The forest and gardens that surround Scratch Brewing Company in Ava, Illinois, are more than merely decorative. They are the source of both inspiration and ingredients for partners, Marika Josephson and Aaron Kleidon, as they explore the possibilities for their unique craft beers.
Scratch Brewing Company uses local ingredients for their remarkable foraged beer.
Scratch specializes in farmhouse beers using foraged ingredients. It might seem obvious that a farmhouse beer would come from a farm, but it’s not quite that simple. While it is true that a beer made on a farm is technically a farmhouse beer, the term has also come to refer to a craft beer that utilizes the classic methods long used on Europe’s farms. However, the brewers at Scratch believe that actually being on the farm and using local ingredients makes a difference. (For more on farmhouse beer, check out Marika Josephson’s small, thoughtful book, “Keeping the ‘Farm’ in ‘Farmhouse Beer.’”)
Compared to mass-produced beers, forage beers are essentially farmhouse beers flavored with ingredients found on or near the farm. The varieties can change depending on a variety of factors including seasonal availability and weather conditions, which can alter the flavor and aroma of beers from year to year.
Start with the basics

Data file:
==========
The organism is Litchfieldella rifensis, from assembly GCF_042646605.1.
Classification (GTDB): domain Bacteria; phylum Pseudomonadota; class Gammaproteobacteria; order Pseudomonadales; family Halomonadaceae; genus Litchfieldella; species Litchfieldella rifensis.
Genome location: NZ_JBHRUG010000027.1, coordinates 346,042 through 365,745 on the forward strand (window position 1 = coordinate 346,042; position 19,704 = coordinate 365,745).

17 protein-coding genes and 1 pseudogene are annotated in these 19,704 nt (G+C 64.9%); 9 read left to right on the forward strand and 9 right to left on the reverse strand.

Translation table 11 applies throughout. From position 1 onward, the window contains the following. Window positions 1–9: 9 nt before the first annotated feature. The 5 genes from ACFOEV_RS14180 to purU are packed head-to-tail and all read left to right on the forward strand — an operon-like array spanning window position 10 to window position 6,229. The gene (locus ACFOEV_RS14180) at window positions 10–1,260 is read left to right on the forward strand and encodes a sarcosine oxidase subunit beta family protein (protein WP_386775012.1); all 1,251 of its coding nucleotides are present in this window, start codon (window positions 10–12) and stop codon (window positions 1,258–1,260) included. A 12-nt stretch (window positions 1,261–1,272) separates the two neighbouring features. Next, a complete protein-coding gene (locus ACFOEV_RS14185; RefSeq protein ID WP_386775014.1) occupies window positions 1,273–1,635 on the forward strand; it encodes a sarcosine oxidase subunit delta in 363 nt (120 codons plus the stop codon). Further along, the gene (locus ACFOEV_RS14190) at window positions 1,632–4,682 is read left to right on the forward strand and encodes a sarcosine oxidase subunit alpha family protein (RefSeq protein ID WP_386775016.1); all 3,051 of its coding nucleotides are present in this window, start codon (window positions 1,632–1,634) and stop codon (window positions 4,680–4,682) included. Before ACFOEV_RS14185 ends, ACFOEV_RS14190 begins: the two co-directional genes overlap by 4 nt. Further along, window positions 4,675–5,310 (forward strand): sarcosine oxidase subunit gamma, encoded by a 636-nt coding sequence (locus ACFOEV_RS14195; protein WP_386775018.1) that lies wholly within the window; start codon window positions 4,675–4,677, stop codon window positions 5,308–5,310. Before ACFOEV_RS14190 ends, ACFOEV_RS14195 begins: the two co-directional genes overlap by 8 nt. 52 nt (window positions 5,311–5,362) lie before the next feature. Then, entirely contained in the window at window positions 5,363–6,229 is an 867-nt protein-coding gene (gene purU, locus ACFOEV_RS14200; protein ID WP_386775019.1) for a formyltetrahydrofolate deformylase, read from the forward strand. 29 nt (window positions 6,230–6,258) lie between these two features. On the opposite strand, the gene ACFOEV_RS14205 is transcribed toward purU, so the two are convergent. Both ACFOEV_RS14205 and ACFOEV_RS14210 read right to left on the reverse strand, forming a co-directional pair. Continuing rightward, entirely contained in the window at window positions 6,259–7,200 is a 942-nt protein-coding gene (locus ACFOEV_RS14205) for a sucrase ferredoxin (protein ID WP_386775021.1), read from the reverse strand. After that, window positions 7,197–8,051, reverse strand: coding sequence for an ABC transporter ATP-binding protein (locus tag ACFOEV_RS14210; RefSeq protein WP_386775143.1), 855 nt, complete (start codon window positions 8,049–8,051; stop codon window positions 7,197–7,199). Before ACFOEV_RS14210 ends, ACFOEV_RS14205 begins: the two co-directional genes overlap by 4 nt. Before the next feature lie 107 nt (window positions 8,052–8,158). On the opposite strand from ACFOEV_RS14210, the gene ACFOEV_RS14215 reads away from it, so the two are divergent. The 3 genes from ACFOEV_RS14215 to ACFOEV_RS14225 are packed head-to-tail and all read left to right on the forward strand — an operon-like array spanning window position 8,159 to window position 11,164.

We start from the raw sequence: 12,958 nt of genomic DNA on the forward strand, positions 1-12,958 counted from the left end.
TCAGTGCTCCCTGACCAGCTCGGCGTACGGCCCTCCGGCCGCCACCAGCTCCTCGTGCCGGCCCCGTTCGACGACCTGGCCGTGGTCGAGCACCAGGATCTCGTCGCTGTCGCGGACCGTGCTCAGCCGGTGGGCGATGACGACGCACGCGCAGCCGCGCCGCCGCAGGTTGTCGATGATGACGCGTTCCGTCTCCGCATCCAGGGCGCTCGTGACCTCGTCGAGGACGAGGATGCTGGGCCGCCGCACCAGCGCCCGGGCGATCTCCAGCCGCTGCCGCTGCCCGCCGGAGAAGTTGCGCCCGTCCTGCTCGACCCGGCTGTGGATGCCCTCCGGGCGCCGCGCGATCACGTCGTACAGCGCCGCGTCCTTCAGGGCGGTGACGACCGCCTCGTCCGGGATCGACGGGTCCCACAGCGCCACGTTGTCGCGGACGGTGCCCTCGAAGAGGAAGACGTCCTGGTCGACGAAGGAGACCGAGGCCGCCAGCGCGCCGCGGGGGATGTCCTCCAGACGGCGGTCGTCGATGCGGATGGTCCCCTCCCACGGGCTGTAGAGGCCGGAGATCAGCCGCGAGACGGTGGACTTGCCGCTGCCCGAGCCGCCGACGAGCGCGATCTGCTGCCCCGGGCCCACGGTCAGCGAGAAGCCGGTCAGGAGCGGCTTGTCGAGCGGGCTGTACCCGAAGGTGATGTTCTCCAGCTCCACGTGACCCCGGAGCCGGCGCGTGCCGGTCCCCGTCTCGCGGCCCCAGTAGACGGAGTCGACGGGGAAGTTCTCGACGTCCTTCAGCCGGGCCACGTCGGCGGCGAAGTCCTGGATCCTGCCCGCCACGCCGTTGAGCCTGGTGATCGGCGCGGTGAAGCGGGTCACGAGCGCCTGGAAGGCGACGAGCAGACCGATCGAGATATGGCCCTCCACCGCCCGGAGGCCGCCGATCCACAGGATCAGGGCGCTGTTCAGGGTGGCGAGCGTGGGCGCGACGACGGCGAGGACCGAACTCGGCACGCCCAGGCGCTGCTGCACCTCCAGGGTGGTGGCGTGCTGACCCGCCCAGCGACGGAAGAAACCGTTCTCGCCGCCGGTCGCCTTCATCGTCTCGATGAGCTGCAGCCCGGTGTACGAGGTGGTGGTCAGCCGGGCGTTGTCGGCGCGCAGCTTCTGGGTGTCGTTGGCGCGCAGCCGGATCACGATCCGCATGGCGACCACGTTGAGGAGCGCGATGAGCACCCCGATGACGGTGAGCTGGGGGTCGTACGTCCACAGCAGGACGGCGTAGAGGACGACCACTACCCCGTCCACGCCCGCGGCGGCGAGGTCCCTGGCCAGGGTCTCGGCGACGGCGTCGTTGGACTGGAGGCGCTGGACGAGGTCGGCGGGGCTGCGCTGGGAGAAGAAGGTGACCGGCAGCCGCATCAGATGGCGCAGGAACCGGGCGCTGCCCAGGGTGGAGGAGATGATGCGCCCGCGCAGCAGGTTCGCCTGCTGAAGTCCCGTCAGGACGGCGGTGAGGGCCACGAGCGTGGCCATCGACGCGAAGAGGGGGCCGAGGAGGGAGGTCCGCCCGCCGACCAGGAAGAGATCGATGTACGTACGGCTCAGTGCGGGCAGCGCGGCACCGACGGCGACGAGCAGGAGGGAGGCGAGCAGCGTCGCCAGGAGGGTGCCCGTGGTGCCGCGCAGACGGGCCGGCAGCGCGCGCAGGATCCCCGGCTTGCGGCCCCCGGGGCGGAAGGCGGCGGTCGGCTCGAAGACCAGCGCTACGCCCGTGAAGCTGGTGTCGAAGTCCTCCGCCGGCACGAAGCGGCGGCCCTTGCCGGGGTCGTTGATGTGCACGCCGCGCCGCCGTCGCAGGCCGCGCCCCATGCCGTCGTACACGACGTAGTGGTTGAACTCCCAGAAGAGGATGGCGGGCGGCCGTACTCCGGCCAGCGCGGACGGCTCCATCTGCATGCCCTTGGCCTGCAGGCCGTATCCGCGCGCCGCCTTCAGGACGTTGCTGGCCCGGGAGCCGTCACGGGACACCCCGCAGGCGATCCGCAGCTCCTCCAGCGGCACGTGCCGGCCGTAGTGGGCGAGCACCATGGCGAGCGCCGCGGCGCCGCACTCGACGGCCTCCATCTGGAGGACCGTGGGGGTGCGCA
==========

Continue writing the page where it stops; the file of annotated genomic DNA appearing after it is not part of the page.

As is true of most brewers, the making of beer starts with grain. Most beer is made from barley, though there are beers that use wheat and some that use rye. Whatever grain is used, it must be malted, or sprouted and dried. This develops the sugar in the grain, and there is no alcohol without sugar. At Scratch, where everything is focused on community and reaping ingredients from the earth, the malted barley they use is purchased from one regional craft maltster. Everything besides the malted grain comes from Scratch land or from the farms of local friends. Aaron Kleidon relates, “I don’t know of anyone doing this to the level we are. We gather all of the ingredients ourselves.”
Even the yeast at Scratch is homegrown. Scratch starts out with a unique culture of yeast and bacteria. The brewers at Scratch learned how to manipulate that culture by adding hops to make a traditional clean fermentation similar to a saison, or removing the hops for a tangy flavor. This is the same culture used to make their sourdough breads and pizza crust.
As with other beers, the stages are mashing, filtering the wort, brewing and aging. Batch sizes of farmhouse beers can differ based on how much Mother Nature provides. Especially in the case of foraged beer, extra ingredients and elements such as wood fires or oak casks can affect the flavor.
The different steps in creating foraged beers are driven primarily by the ingredients — how they’re treated, when they’re added, how they’re used. Delicate herbs, for example, would be added later in the process than hardier ingredients.
A lot of thought and experimentation go into picking flavors for Scratch beers. For example, while researching beer history, Josephson came across sahti, one of the oldest continuously brewed beer styles in the world. To make their amber-hued version of the Finnish specialty, juniper branches are used for filtering, which deliver piney notes. The flavor is enhanced by the wood-fire brewing process. The style and technique resonated for Josephson, who is half Finnish, “or a quarter, depending on which side of the family you ask,” she says, laughing.